Second, the skeptic’s assertion (that there presently is not enough water on the Earth for there ever to have been the kind of flood described in Genesis 6-8) is based upon invalid assumptions. The truth is, we are unaware how high the mountains were in Noah’s day, nor do we know the depth of the ocean valleys. Thus, one cannot know how much water was on the Earth during the Noahic Flood. Psalm 104:6-8 indicates that, at some time in the past, God established new heights and depths for the Earth’s mountains and valleys. While directing his comments to Jehovah, the psalmist proclaimed:
You covered it [the Earth—EL] with the deep as with a garment; the waters were standing above the mountains. At Your rebuke they fled, at the sound of Your thunder they hurried away. The mountains rose; the valleys sank down to the place which You established for them” (NASU, emp. added).

Just as God miraculously altered the Earth’s topography during the creation week (Genesis 1:9-13), and just as He miraculously sent flood waters upon the Earth, it appears that God miraculously caused the waters to subside. In all likelihood, the antediluvian world was vastly different from the Earth of today (cf. 2 Peter 3:6). It seems probable (and reasonable to believe) that the mountains of Noah’s day were much smaller than, say, such peaks as Mt. Everest or Mt. McKinley that are so well known to us. Thus, the Flood did not have to rise to levels of 29,000+ feet to cover everything on the Earth. We know, according to the Scriptures, that the waters rose above the mountaintops; however, we simply cannot know the heights reached by the antediluvian mountains. (Interestingly, marine fossils have been found near the top of Mt. Everest.)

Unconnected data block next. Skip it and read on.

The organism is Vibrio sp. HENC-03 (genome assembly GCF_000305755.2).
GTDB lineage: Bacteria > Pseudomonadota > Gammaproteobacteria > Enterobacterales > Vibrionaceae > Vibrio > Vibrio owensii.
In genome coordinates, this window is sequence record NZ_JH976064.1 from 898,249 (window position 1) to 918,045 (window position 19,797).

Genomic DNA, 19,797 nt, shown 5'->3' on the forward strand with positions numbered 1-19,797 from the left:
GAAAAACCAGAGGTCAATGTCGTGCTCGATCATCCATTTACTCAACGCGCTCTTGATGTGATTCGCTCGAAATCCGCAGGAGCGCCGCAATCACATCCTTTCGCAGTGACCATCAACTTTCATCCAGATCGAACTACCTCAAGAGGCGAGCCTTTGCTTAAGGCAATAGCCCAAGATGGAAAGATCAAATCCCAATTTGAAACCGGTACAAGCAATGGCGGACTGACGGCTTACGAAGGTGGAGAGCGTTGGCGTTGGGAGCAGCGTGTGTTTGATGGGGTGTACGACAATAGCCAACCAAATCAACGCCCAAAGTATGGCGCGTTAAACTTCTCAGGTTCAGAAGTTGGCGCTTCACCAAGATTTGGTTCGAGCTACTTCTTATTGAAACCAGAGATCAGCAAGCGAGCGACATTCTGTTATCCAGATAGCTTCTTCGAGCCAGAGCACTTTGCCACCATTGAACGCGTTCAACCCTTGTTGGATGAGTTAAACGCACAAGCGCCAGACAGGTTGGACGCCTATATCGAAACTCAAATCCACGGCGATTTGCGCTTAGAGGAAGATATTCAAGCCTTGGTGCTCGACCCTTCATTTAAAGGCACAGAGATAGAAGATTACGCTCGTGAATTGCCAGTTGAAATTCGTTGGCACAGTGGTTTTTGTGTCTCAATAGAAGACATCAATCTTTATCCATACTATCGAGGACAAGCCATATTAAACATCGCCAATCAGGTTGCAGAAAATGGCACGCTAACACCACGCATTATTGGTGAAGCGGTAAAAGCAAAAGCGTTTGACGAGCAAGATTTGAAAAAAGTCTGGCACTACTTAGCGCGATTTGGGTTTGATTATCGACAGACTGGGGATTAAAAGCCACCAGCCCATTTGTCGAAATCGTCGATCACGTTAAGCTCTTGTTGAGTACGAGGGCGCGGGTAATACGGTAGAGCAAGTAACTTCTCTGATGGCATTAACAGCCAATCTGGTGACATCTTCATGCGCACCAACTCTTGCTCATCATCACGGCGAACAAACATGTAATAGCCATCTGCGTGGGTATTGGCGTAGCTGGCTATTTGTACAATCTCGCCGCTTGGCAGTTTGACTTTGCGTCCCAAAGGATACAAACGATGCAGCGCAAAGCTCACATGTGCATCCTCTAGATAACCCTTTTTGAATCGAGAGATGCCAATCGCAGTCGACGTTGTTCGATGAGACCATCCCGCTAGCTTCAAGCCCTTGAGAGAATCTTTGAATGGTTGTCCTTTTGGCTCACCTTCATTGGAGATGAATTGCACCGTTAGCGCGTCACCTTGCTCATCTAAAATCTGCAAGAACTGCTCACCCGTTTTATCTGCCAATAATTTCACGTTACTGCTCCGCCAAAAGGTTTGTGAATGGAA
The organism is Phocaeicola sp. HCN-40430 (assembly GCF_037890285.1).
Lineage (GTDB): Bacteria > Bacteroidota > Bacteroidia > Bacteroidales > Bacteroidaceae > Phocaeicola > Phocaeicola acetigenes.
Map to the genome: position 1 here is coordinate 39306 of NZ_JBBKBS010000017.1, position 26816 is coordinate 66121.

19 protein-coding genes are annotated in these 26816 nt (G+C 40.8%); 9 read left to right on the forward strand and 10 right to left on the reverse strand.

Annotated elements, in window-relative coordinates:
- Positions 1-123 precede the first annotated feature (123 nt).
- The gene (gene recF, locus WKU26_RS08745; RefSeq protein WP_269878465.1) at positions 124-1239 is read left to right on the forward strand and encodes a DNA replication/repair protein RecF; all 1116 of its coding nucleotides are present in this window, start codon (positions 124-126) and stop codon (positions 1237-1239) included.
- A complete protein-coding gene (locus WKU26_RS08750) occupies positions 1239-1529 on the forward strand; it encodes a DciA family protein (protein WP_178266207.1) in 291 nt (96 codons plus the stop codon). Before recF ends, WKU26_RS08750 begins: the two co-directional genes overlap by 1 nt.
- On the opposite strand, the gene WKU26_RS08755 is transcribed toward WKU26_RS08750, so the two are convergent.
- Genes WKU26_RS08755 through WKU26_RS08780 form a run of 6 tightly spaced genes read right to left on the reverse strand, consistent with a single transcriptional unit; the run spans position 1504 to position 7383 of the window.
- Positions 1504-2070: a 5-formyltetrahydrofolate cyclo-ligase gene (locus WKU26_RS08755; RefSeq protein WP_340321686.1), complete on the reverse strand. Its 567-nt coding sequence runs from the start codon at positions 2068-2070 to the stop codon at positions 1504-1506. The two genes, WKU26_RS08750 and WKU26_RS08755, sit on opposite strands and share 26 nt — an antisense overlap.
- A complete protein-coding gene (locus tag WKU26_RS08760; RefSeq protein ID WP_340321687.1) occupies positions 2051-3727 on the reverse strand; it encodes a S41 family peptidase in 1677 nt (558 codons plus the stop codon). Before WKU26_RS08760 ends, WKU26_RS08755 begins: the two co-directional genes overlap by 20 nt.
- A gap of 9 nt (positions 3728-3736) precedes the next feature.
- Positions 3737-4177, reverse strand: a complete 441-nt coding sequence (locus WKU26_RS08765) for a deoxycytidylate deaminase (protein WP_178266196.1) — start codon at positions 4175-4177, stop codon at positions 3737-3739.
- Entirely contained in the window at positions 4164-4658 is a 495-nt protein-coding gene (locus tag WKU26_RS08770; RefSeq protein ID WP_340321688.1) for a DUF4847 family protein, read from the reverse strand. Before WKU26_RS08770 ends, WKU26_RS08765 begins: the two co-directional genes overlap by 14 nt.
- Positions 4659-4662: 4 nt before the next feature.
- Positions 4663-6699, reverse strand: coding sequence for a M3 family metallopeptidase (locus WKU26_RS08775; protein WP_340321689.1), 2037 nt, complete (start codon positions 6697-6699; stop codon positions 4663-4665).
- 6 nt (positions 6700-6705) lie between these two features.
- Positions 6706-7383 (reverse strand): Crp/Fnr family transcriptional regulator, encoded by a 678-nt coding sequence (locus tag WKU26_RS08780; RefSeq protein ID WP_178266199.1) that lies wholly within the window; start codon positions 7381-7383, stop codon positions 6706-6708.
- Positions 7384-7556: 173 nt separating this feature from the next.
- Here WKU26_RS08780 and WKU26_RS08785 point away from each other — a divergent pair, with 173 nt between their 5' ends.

Where did all of the Flood waters go? The most logical answer in light of the Scriptures appears to be that God made room for the waters by adjusting the Earth’s topography. Much of the water from the Flood likely has retreated into the deeper ocean trenches—valleys that, in places, are over seven miles deep.
1. Large quantities of subterranean water existed in the ancient past.
Psalm 24:2. … He has founded it [the earth] upon the seas …
Psalm 33:7. … He gathers the waters of the sea together as a heap; He lays up the deeps in storehouses … (A storehouse is a closed container that preserves something you may use later. God used that water when He brought it forth as a flood. Many storehouses, or interconnected chambers, held the subterranean water.)
Psalm 104:3. He lays the beams of His upper chambers in the waters …7 [Pillars were formed.]
Psalm 136:6. … [He] spread out the earth above the waters …
II Peter 3:5. … the earth was formed out of water and by water …1
2. These subterranean waters, under growing and very extreme pressure, burst forth bringing on the flood.
Genesis 7:11–12. … the fountains of the great deep burst open,8 and the floodgates9 of the sky were opened. And rain fell …10
Job 38:8–11. … who enclosed the sea with doors, when bursting forth, it went out from the womb; when I made a cloud its garment …
Psalm 18:15. … the channels of water appeared, and the foundations of the world were laid bare …
Proverbs 3:20. … the deeps were broken up and the skies dripped dew …


Butler, Bill (2002), “Creationism = Willful Ignorance,” [On-line], URL:


Butler, Bill (2002), “Creationism = Willful Ignorance,” [On-line], URL: